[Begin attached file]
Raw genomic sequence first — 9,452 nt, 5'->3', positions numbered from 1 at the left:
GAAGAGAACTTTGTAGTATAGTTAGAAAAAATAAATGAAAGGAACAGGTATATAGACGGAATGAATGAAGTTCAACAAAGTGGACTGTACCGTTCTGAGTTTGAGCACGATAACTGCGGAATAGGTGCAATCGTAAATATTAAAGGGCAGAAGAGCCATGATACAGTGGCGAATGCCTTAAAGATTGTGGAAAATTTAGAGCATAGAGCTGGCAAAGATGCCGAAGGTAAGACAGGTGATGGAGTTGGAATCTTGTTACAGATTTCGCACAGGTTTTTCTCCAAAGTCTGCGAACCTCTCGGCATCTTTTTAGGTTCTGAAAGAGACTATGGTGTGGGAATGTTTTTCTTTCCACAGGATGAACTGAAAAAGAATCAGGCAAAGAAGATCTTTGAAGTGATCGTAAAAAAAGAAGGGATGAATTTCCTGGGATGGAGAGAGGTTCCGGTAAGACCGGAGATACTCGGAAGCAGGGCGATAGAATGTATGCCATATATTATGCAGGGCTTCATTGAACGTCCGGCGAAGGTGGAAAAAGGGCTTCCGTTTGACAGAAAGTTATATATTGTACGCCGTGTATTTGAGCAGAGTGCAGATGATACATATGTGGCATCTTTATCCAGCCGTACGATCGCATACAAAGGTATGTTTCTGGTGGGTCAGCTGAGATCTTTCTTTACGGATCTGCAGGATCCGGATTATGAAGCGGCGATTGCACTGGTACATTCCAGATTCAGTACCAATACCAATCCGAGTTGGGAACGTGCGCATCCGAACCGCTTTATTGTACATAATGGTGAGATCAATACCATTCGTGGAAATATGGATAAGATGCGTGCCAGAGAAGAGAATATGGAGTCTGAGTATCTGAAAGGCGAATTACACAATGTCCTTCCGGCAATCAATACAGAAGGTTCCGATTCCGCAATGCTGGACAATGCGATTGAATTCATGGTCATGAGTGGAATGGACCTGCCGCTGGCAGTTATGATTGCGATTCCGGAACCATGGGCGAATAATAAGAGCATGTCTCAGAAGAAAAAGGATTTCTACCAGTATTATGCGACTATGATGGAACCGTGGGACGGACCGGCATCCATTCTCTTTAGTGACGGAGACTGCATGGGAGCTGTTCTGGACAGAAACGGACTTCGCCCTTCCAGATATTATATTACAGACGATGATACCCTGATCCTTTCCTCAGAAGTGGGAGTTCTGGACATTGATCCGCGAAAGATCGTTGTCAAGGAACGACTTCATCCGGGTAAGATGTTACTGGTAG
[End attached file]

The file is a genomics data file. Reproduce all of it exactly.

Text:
Raw genomic sequence first — 9,452 nt, 5'->3', positions numbered from 1 at the left:
GAAGAGAACTTTGTAGTATAGTTAGAAAAAATAAATGAAAGGAACAGGTATATAGACGGAATGAATGAAGTTCAACAAAGTGGACTGTACCGTTCTGAGTTTGAGCACGATAACTGCGGAATAGGTGCAATCGTAAATATTAAAGGGCAGAAGAGCCATGATACAGTGGCGAATGCCTTAAAGATTGTGGAAAATTTAGAGCATAGAGCTGGCAAAGATGCCGAAGGTAAGACAGGTGATGGAGTTGGAATCTTGTTACAGATTTCGCACAGGTTTTTCTCCAAAGTCTGCGAACCTCTCGGCATCTTTTTAGGTTCTGAAAGAGACTATGGTGTGGGAATGTTTTTCTTTCCACAGGATGAACTGAAAAAGAATCAGGCAAAGAAGATCTTTGAAGTGATCGTAAAAAAAGAAGGGATGAATTTCCTGGGATGGAGAGAGGTTCCGGTAAGACCGGAGATACTCGGAAGCAGGGCGATAGAATGTATGCCATATATTATGCAGGGCTTCATTGAACGTCCGGCGAAGGTGGAAAAAGGGCTTCCGTTTGACAGAAAGTTATATATTGTACGCCGTGTATTTGAGCAGAGTGCAGATGATACATATGTGGCATCTTTATCCAGCCGTACGATCGCATACAAAGGTATGTTTCTGGTGGGTCAGCTGAGATCTTTCTTTACGGATCTGCAGGATCCGGATTATGAAGCGGCGATTGCACTGGTACATTCCAGATTCAGTACCAATACCAATCCGAGTTGGGAACGTGCGCATCCGAACCGCTTTATTGTACATAATGGTGAGATCAATACCATTCGTGGAAATATGGATAAGATGCGTGCCAGAGAAGAGAATATGGAGTCTGAGTATCTGAAAGGCGAATTACACAATGTCCTTCCGGCAATCAATACAGAAGGTTCCGATTCCGCAATGCTGGACAATGCGATTGAATTCATGGTCATGAGTGGAATGGACCTGCCGCTGGCAGTTATGATTGCGATTCCGGAACCATGGGCGAATAATAAGAGCATGTCTCAGAAGAAAAAGGATTTCTACCAGTATTATGCGACTATGATGGAACCGTGGGACGGACCGGCATCCATTCTCTTTAGTGACGGAGACTGCATGGGAGCTGTTCTGGACAGAAACGGACTTCGCCCTTCCAGATATTATATTACAGACGATGATACCCTGATCCTTTCCTCAGAAGTGGGAGTTCTGGACATTGATCCGCGAAAGATCGTTGTCAAGGAACGACTTCATCCGGGTAAGATGTTACTGGTAG